Might peace be declared at Mercedes? Let’s sincerely hope not.
The team, who on Friday renewed Nico Rosberg’s contract until 2018, will not share this opinion but for them the spectacle is bit player to the business of winning. For everyone else the battle between Lewis Hamilton and his team-mate remains very much the star of the show.
Their relationship that has gone from childhood friendship to the sparring of the current cold war, has brought drama to what may otherwise have been a rather straightforward fight at the front of the grid. “It’s a great feeling to start the day, with my contract being sorted,” Rosberg said. “That was always going to be a positive boost.”
The pair joined up at the Hungarian Grand Prix in the knowledge that while two more years together stretch ahead, one will go home on Sunday leading the championship. If it is Hamilton, the world champion will have come back from a 43-point deficit to overtake his team-mate at the top for the first time this season. That would be a blow from which Rosberg might choose to console himself by counting the zeroes on his contract.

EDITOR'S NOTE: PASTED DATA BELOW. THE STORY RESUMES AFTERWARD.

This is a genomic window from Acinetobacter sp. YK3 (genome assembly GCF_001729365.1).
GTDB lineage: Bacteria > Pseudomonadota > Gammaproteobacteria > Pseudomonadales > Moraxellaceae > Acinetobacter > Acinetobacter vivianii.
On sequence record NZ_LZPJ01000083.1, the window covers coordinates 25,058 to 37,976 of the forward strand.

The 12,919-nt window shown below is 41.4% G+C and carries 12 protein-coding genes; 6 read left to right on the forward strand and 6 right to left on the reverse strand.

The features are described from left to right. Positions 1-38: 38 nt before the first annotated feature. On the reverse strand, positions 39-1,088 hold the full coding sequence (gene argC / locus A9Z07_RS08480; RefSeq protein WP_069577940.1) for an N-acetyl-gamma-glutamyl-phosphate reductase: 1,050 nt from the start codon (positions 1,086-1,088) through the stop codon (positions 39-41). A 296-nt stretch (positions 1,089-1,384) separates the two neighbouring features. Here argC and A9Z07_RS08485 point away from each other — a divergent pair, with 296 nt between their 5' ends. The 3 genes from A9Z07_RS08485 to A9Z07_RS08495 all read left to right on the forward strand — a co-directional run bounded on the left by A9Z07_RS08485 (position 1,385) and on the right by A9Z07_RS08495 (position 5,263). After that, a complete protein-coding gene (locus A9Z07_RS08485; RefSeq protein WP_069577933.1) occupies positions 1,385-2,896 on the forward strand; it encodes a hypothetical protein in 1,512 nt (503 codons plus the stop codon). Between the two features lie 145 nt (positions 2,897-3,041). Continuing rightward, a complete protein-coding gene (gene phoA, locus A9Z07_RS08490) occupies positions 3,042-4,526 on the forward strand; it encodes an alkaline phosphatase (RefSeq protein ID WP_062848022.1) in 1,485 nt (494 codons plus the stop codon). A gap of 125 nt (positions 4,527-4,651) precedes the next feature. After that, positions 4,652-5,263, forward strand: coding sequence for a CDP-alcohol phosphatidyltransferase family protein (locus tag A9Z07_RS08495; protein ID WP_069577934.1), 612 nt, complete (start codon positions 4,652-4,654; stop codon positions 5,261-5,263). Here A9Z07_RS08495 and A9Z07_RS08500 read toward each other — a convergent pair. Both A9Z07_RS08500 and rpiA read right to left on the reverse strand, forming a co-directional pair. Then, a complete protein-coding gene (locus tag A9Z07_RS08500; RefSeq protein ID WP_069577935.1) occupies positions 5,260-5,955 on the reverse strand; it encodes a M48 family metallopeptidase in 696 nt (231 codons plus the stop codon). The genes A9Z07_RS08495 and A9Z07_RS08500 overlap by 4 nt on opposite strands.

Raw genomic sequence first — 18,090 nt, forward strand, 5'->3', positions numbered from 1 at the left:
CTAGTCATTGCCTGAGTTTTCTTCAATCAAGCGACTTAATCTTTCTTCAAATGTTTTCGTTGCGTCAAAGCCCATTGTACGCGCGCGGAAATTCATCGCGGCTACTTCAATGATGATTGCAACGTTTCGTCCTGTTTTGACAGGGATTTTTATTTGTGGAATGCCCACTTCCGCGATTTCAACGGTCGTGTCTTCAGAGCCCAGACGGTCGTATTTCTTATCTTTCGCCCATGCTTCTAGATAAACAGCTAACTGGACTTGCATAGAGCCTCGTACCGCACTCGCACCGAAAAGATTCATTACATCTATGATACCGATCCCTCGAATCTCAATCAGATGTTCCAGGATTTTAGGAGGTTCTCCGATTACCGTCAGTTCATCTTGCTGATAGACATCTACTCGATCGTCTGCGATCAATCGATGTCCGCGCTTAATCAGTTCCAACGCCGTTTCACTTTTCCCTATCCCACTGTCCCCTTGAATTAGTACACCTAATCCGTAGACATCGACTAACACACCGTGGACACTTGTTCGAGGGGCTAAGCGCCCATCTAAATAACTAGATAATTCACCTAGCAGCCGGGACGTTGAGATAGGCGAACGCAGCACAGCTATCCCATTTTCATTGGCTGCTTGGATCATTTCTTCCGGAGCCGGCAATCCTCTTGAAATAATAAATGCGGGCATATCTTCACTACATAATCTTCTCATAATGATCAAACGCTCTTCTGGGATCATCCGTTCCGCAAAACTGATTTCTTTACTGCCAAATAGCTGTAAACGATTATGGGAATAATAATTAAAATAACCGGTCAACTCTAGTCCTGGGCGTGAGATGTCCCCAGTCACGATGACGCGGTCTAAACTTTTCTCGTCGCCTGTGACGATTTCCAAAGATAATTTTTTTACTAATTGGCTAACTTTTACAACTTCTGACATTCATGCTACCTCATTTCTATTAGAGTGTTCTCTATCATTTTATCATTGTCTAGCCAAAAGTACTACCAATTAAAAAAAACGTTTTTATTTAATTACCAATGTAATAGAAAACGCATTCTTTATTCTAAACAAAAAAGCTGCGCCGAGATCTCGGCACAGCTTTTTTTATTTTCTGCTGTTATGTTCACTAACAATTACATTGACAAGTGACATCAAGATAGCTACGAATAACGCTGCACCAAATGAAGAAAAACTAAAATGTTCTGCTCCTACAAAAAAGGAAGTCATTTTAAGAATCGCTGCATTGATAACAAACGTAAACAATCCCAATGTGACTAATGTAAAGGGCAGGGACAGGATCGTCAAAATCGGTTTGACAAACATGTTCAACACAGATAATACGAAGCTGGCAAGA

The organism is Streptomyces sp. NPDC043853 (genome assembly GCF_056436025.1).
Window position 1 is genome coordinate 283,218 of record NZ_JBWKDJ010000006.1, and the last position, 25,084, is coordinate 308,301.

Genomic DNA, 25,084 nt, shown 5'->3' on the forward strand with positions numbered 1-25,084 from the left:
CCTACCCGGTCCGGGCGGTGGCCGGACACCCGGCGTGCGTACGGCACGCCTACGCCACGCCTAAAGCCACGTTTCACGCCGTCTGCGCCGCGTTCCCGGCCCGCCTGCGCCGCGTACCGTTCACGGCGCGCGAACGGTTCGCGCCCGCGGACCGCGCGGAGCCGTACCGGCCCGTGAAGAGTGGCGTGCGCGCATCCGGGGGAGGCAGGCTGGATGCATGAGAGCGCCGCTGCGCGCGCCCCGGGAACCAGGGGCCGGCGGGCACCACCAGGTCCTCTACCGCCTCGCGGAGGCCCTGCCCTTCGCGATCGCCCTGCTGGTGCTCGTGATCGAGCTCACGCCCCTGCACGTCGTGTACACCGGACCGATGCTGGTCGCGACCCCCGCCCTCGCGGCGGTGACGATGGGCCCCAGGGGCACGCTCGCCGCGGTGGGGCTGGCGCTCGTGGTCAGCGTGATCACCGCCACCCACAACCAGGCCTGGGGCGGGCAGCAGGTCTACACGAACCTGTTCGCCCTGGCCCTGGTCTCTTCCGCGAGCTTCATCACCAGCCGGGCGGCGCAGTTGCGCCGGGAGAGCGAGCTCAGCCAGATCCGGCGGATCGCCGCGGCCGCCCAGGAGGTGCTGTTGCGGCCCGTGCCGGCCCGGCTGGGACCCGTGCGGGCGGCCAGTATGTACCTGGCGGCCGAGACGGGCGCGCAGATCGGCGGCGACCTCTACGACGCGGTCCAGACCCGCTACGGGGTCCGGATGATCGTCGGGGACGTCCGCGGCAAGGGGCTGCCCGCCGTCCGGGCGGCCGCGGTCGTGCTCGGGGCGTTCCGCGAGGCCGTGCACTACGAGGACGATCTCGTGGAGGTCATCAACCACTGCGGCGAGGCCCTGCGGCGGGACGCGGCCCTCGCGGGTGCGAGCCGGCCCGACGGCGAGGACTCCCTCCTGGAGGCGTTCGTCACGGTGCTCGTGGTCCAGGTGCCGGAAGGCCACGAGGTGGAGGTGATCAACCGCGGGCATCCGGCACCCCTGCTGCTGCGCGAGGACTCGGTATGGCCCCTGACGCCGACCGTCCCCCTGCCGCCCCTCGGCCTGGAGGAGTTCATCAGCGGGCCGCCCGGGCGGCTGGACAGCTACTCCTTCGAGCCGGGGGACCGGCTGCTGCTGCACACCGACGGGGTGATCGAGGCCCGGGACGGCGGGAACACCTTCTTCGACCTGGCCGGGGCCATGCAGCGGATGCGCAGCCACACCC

There may even be a couple of tenths a lap to be gained from the spur of mutual enmity. Both will doubtless think so. Neither will feel their relationship has anything further to lose while they have the dominant cars and the championship-winning potential that has seen Hamilton take the title for the past two years.
Such is Mercedes’ advantage over their rivals, the pair have been the only real contenders since 2014. Both know this is their best chance to win the title, piling hope and expectation on to what is already a combative scenario. The friendly competition of their childhood in karting has all but disappeared, with Rosberg noting this week of Hamilton that: “I have huge respect for him but, well, we’re not best friends at the moment.”